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Reasonable Gun Laws

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Between Sandy Hook and the Orlando Night Club Massacre there have been about 1,000 of these incidents, and for the most part your State and Federal Representatives have been oblivious to the dangers posed by assault weapons. Perhaps they have been more interested in the money available from the NRA and affiliates for their local election campaigns. So let's face if folks, if any laws are going to be proposed to help provide protection, we will have to do it.

The first objection to any restrictive law is that guns don't slaughter people, people do. For the most part, that is true, but no more true than cars don't kill people, people do. For cars we provide protection. So why not guns? The first objection is just plain silly. Try driving on any side of a two way road no matter what direction you travel and how far you travel with oncoming traffic and no rules.

The next objection is that the second amendment guarantees the right to own a gun. Without going into the legal arguments, the Second Amendment doesn't guarantee free gun or free ammunition, or the right to buy either without paying taxes.

The primary duty of society is to protect its members. So we try to protect society from those who pose a danger to themselves or others or who may be too young to yet fully know the nature and results of their activity. We require a certain amount of maturity, skill and physical ability to drive a car. We protect ourselves from those who have proved to be dangerous to themselves or others. This is the basic reasons for forming a society, a reason for the existence of the family.

Omar Mateen's massacre of 49 or more people in Orlando, Florida was certainly terrible, but far from the worst massacre in United States history. The nineteenth century found worse, such as the Mountain Meadows Massacre of September 11, 1857 when 130 men, women and children members of a wagon train were killed by Mormons, or the Wounded Knee Massacre of December 29, 1890, where the U.S. Army could claim it had killed more than 150 men, women, and children of the Lakota tribe, and some estimates placed the number of dead at 300. Then there was the more modern demonstration of what assault weapons could do when the U.S. Army killed between 347 and 504 unarmed civilians in South Vietnam on March 16, 1968 in the My Lai Massacre in Vietnam. And the recent loses do not compare with the Native American Genocide over the last five plus centuries at the hands of the Europeans. But today's massacre clearly points out what one person can do with a modern assault weapon.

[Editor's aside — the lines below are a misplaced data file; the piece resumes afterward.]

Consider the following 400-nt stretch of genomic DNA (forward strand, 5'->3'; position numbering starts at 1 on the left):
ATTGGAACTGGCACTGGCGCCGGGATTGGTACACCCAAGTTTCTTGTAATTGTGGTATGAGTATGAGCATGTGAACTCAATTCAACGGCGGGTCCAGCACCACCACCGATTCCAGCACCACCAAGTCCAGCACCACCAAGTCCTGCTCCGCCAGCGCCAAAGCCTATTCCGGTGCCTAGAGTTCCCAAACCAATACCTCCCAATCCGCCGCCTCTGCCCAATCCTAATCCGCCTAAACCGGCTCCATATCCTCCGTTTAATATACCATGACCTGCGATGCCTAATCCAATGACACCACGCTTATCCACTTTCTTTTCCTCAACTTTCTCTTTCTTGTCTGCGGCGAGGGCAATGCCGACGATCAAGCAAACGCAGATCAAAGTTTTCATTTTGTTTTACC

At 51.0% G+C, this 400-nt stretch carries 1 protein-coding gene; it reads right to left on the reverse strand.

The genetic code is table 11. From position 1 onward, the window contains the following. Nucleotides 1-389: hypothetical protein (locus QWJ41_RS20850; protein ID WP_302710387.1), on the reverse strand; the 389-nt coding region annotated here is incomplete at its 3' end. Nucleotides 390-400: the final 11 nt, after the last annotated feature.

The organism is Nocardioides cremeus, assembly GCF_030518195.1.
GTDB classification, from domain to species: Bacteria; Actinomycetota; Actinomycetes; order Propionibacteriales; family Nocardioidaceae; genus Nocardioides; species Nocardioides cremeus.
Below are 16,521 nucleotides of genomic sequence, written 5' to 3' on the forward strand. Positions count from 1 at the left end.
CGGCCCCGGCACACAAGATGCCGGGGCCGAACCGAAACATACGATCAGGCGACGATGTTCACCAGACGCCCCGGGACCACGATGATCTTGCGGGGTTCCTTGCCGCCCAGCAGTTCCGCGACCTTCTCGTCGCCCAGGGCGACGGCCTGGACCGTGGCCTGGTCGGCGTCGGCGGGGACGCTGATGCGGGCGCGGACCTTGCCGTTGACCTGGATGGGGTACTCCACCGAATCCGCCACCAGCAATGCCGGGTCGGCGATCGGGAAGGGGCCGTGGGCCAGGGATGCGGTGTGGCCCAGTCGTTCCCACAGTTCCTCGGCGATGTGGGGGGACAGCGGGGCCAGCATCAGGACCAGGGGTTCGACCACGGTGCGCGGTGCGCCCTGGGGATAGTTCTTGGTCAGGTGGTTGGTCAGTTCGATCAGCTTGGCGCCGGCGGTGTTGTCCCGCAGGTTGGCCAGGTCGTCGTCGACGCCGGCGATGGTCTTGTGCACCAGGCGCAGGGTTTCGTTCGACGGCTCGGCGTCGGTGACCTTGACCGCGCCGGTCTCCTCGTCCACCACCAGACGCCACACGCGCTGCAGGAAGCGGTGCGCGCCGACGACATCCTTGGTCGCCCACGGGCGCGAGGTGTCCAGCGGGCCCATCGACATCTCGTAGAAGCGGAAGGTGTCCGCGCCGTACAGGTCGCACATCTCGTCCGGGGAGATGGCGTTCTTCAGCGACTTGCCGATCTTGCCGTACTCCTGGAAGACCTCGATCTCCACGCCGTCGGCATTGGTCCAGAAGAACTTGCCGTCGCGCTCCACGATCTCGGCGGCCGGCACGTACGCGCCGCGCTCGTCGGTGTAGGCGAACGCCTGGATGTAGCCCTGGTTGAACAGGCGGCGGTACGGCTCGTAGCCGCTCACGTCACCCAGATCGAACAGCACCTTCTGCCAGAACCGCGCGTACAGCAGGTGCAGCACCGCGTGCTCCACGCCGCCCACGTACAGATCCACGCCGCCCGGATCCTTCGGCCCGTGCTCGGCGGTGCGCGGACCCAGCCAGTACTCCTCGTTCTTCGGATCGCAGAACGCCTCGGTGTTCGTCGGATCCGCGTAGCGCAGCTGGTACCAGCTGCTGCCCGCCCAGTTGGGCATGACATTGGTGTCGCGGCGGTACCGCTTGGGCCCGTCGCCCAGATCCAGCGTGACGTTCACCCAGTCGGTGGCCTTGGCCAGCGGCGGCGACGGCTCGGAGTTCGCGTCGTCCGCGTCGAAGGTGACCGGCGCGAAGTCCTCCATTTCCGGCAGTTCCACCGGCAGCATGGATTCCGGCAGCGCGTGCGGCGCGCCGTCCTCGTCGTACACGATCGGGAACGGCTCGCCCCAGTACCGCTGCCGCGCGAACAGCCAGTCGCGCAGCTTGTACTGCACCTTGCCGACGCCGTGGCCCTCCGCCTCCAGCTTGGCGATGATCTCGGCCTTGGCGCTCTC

We have the history to discourage these acts. The National Firearms Act (NFA), was enacted on June 26, 1934, to control the use of sub machine guns and related firearms and accessories. To begin with this can be amended to make sure it covers assault weapons. For civilian possession, all assault weapons must, like machineguns, be manufactured and registered with the ATF. Th 1934 act required them to be registered and taxed. The $200 tax was quite prohibitive at the time (equivalent to $3,538 in 2015). So raising the tax today to $3,500 would be reasonable and cover the costs for a thorough background check. Owning these weapons was not outlawed, but was effectively discouraged at the time by the costs. Currently the act requires a possessor who lawfully makes, manufactures, or imports firearms to register them, while not applying to felons because of a self-incrimination ruling in Haynes v. United States, 390 U.S. 85 (1968). Meanwhile Congress can deal with the dangers posed by those with recently known backgrounds of being a danger to themselves or others and any restrictions of their use and possession og guns. There is the added costs of the danger these weapons pose to innocent bystanders. Therefore a certificate of insurance, like car insurance, should also be required and we would suggest a one million dollar all risk of loss limit for each injury (not incident) caused to third parties by the use or maintenance of all such weapons. All this could be coupled with the repeal the 2005 Protection of Lawful Commerce in Arms Act (PLCAA). This law gives gun and ammunition manufacturers blanket immunity.

 

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AB 1959 and JD 1963, University of Missouri, Columbia. 50 years active member of Washington State Bar Association, mostly civil and commercial office, trial and appellate practice and Superior Court Arbitrator for about 40 years or so, since the (more...)
 
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